Aerospace testing chamber planned for Berkshire Innovation Center

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PITTSFIELD — An aerospace testing chamber slated for the Berkshire Innovation Center will be the first of its kind, according to those behind the project.

The company, Electro Magnetic Applications, or EMA, plans to set up shop at the center by the end of next year. Mayor Linda Tyer said EMA is scheduled to be the center's first tenant. Construction at the innovation hub, situated at East Street and Woodlawn Avenue, is set for completion in October and the center is expected to open in January, according to Stephen Boyd, chairman of the BIC board of directors.

Leaders of EMA, primarily a software and consulting firm based in Colorado, said they plan to use the lab to test equipment launched into space.

Tyer said the new testing facility comes with six new jobs averaging $60,000 a year in salary. But company leaders said that is just a start.

"We're not going to just create a few jobs," said Justin McKennon, principal scientist for EMA. "We're going to build an empire."

Space expeditions are expensive undertakings that continue to suffer preventable failures, he said. The testing chamber will empower industry leaders to expose space-bound equipment to spacelike elements before its departure.

"There's a lot of well-catalogued failures," he said. "Had they had this capability, they would have known that this was a problem and this would not have happened."

McKennon moved to Pittsfield for a job at General Dynamics and has lived here with his wife since 2013. He said Pittsfield seemed like "an ideal location."

Tyer aims to use $140,000 from the city's Economic Development Fund to support the new lab, and formally will pitch that idea to the City Council on Tuesday. She also will bring forward a tax increment financing plan, she said.

Michael Coakley, the city's business development director, said the announcement came this week, two days after the preliminary election, because this is when the funding and paperwork fell into place.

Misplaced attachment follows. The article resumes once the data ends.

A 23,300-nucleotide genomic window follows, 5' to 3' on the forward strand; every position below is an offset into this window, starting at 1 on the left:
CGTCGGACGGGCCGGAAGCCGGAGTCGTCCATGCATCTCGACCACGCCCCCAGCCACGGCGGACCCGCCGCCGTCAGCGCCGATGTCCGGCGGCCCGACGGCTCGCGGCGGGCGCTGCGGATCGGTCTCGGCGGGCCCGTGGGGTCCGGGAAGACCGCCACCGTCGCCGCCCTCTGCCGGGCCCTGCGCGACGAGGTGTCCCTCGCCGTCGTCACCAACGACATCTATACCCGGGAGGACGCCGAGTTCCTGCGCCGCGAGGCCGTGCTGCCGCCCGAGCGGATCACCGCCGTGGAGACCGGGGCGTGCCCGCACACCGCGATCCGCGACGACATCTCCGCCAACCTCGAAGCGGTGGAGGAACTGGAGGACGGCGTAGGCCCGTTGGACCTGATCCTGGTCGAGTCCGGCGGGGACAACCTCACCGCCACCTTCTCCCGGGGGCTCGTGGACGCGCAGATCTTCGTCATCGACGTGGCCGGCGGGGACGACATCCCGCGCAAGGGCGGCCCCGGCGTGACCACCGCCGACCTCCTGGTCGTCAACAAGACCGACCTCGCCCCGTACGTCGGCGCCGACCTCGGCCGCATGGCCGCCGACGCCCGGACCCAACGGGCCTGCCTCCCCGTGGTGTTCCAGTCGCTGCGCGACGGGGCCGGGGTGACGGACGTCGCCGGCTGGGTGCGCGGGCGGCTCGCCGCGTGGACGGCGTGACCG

"These things take a little while to put together," he said.

The proposals under consideration by the City Council on Tuesday reflect months of work, Tyer said. She said bringing EMA's "cutting-edge technology to the city is a milestone." By supporting EMA's investment in Pittsfield, she said, the city has an opportunity to put the company's roots down in the city while its scientists do work that reaches into space.

"We thought that the BIC would be a perfect space for them to locate," Coakley said. "We see this as a win-win-win scenario."

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The testing facility is planned for the BIC, but Coakley said the hope is for EMA to expand into the William Stanley Business Park.

Boyd said the new lab will establish the BIC as an innovation hub in the emerging space industry. The move also will bring a visiting customer base into Pittsfield, he said, as well as encourage other companies in the industry to follow suit into the city.

"It really could have a domino effect once it's in place," said Deanna Ruffer, Tyer's community development director.

Coakley said McKennon approached him and Tyer's Red Carpet Team about the project.

"It's great to see our business development strategy come to fruition," Coakley said, also citing a multimillion-dollar renovation underway at the Clock Tower Business Center.

Wayfair is on track to move into its newly renovated space in the building next month, he said.

He said he also is in conversations with other companies sizing up Pittsfield, and on that front he hopes to have news in the coming weeks.

Ben Sosne, executive director for the BIC, said the EMA team is one that will be of value for the burgeoning innovation hub.

"They are going to be a role model for any young student that comes through here," he said. "We're thrilled to have them as a member of the BIC."

Gregory Wilson, senior scientist with EMA, said there are other testing chambers that exist, but they aren't as extensive in their testing panels — they have incomplete energy ranges, electron spectrums and instrumentation — and they aren't accessible industrywide. He called the planned one in Pittsfield the first commercial test facility.

"This is an emerging market, since it has largely been handled by government and academia," Wilson said.

Private industry has incentives to explore space in ways that governmental and academic agencies don't, he said.

"We are designing this chamber to serve industry and the commercialization of space."

Amanda Drane can be contacted at adrane@berkshireeagle.com, @amandadrane on Twitter, and 413-496-6296.


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